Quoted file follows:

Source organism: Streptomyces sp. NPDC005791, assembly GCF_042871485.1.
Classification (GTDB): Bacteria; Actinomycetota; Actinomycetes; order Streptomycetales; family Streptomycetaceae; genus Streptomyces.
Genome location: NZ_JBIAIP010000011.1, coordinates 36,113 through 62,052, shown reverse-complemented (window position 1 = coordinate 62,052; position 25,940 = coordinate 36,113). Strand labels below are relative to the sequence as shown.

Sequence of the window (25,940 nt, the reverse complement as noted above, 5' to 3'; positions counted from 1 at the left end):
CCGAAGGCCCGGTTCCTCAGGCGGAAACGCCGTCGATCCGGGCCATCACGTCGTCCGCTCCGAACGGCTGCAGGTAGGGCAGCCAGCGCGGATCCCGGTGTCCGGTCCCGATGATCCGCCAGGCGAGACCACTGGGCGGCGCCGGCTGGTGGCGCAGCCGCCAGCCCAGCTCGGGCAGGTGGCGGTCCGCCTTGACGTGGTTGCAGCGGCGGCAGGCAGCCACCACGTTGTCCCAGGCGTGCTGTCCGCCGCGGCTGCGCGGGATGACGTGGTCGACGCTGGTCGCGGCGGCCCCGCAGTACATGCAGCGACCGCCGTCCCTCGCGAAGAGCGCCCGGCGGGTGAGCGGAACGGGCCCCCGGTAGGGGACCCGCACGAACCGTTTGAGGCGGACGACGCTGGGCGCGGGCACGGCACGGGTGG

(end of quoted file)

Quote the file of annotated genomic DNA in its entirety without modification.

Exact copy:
Source organism: Streptomyces sp. NPDC005791, assembly GCF_042871485.1.
Classification (GTDB): Bacteria; Actinomycetota; Actinomycetes; order Streptomycetales; family Streptomycetaceae; genus Streptomyces.
Genome location: NZ_JBIAIP010000011.1, coordinates 36,113 through 62,052, shown reverse-complemented (window position 1 = coordinate 62,052; position 25,940 = coordinate 36,113). Strand labels below are relative to the sequence as shown.

Sequence of the window (25,940 nt, the reverse complement as noted above, 5' to 3'; positions counted from 1 at the left end):
CCGAAGGCCCGGTTCCTCAGGCGGAAACGCCGTCGATCCGGGCCATCACGTCGTCCGCTCCGAACGGCTGCAGGTAGGGCAGCCAGCGCGGATCCCGGTGTCCGGTCCCGATGATCCGCCAGGCGAGACCACTGGGCGGCGCCGGCTGGTGGCGCAGCCGCCAGCCCAGCTCGGGCAGGTGGCGGTCCGCCTTGACGTGGTTGCAGCGGCGGCAGGCAGCCACCACGTTGTCCCAGGCGTGCTGTCCGCCGCGGCTGCGCGGGATGACGTGGTCGACGCTGGTCGCGGCGGCCCCGCAGTACATGCAGCGACCGCCGTCCCTCGCGAAGAGCGCCCGGCGGGTGAGCGGAACGGGCCCCCGGTAGGGGACCCGCACGAACCGTTTGAGGCGGACGACGCTGGGCGCGGGCACGGCACGGGTGG